This lack of accuracy has consequences in how architecture is discussed. If people hear BS about construction costs, contracting, review boards, maintenance, or the history of memorials, it has echoes in all discussions of architecture.

So let's be clear: I'm not banging the drum, I am using a high-profile project as a way to get professional knowledge out to the public, in the face of ridiculous, politically motivated hype. I don't see why that's a bad thing.

Though, Gehry doesn't understand cold weather. Too much time away from Toronto, eh?

by Neil Flanagan on Apr 16, 2014 12:51 pm • linkreport

As Neil reports, the $144M cost covers only 2009-2017. It does not include expenditures from 1999 through 2008, which appear to be on the order of $10M. That brings the total to $154M. And as noted below, the Commission estimated that each year of delay will cost $6M--and this memorial will, I assure you, be delayed for years if Gehry or the Commission doesn't quit now.

On Tuesday, the Washington Examiner published an investigative report on the Eisenhower Commission staff's financial waste as well as its lack of public accountability: http://washingtonexaminer.com/uncertain-future-troubles-eisenhower-memorial-commission-and-its-insular-staff/article/2547245

Sending a clear message, the House Natural Resources Committee sent out the article in a press release.

[[begin quote]]

Nine full-time, taxpayer-funded employees and a board of aging political leaders have spent the better part of a decade planning the memorial...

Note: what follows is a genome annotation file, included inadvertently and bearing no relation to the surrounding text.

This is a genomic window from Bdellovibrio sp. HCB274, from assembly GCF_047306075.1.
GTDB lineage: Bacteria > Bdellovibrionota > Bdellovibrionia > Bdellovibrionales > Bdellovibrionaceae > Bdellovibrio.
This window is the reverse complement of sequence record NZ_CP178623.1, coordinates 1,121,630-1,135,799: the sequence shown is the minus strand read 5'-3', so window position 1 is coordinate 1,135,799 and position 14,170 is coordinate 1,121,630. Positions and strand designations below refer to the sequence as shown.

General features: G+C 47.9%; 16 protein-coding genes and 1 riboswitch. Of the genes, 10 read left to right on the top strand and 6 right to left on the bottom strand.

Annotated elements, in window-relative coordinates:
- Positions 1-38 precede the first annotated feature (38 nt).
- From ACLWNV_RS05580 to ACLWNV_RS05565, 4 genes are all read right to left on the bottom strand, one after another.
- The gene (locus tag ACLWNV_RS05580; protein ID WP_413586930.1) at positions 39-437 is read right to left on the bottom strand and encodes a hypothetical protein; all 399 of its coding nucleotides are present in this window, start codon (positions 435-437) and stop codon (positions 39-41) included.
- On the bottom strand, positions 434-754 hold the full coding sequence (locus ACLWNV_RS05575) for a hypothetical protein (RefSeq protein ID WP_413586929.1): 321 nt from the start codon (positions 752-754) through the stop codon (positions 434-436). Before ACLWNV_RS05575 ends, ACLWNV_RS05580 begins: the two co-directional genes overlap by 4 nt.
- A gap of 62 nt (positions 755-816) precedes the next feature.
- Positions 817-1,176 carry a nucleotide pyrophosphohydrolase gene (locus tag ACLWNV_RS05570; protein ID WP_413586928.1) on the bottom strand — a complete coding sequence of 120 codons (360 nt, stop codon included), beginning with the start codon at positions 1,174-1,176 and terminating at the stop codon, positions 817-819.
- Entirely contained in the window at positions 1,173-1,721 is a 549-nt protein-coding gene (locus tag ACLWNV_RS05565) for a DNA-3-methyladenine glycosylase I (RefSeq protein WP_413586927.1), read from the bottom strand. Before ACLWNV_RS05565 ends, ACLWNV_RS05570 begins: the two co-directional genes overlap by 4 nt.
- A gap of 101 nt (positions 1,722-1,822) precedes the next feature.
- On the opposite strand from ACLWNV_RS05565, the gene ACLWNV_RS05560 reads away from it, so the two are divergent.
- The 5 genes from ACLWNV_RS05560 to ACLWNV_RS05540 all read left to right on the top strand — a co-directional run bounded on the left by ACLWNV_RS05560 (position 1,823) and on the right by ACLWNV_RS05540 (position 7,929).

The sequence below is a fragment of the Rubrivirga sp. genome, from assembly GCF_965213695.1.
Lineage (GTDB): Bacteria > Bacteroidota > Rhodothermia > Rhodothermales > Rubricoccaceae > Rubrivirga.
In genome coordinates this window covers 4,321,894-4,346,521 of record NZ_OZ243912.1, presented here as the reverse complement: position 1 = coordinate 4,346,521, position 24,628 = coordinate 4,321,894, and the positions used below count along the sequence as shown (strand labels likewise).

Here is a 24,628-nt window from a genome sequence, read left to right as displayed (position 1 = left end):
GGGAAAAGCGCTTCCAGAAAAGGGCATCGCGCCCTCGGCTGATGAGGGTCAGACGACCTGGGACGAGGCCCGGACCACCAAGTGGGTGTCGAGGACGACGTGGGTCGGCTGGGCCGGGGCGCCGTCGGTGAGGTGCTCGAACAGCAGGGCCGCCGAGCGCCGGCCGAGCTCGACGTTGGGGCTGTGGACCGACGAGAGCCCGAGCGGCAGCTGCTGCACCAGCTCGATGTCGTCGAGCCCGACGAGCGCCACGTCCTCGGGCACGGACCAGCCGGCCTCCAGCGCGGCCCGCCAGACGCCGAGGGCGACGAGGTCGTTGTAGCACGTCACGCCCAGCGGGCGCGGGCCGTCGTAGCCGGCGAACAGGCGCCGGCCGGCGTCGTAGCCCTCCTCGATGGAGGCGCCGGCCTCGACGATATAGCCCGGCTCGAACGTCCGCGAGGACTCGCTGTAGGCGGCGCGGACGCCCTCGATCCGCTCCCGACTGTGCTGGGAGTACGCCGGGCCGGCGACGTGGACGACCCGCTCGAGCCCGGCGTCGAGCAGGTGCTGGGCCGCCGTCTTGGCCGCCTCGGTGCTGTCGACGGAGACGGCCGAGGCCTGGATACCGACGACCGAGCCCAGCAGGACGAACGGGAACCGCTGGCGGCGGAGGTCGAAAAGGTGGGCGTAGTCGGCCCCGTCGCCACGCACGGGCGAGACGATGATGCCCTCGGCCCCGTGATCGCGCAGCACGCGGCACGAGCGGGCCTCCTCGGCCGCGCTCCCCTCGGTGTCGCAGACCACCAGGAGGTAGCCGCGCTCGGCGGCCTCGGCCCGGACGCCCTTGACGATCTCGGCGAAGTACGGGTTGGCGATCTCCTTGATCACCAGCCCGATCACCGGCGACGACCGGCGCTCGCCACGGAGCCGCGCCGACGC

Earlier this year, the commission requested more than $50 million from Congress. But only $1 million was approved -- even though House and Senate appropriators serve on the 12-member commission.

It didn't help with either Congress or the NCPC that the commission jumped the gun by readying the design for construction long before getting even preliminary approval. [NCPC Commissioners mentioned this at the meeting, suggesting that their disapproval applies not just to the preliminary concept but to the essentially "completed" design. As NCPC's chairman said, "Some bells cannot be un-rung."]

Even 95 percent of the construction drawings, which tell laborers exactly how to construct it, had been prepared when the NCPC issued its decision, which was supposed to be based on preliminary concepts.

Federal EMC funds have been spent to hire a former top Obama administration official to persuade the federal planning board to drop its opposition.

Oversight of the commission is hobbled by the fact that its governing board is made up primarily of prominent politicians who have more pressing concerns.

Sen. Jack Reed of Rhode Island and Rep. Mike Simpson of Idaho, the commissioners who serve on congressional appropriations committees, declined to comment. Reed hasn't attended a commission meeting in years.

The board chairman [Rocco Siciliano] is a nonagenarian former aide in the Eisenhower White House who is too “unwell” to participate in its daily operations...

As for the staff, it has contracted out virtually all major functions and even ceded contract management duties to another federal agency. Its executive director did not speak at the NCPC meeting.

All this has left EMC something of a piece of jetsam in a sea of government spending: an orphan too obscure to catch the attention of auditors but too small and dysfunctional to get anything done.

In the meantime, the commission is simply burning through the remainder of the $64 million it’s been appropriated since 2009. The monument’s projected final cost is about $150 million, but every year of delay will add at least $6 million. . . .

A spokeswoman for Siciliano said he was unavailable for comment because “he’s 92 years old and just not well.”

Asked who leads the project in Siciliano's absence, the spokeswoman said “the staff has always managed it since it was created.”

The spokeswoman added that “I don’t know that he cares to discuss [the broader vision] with anyone.”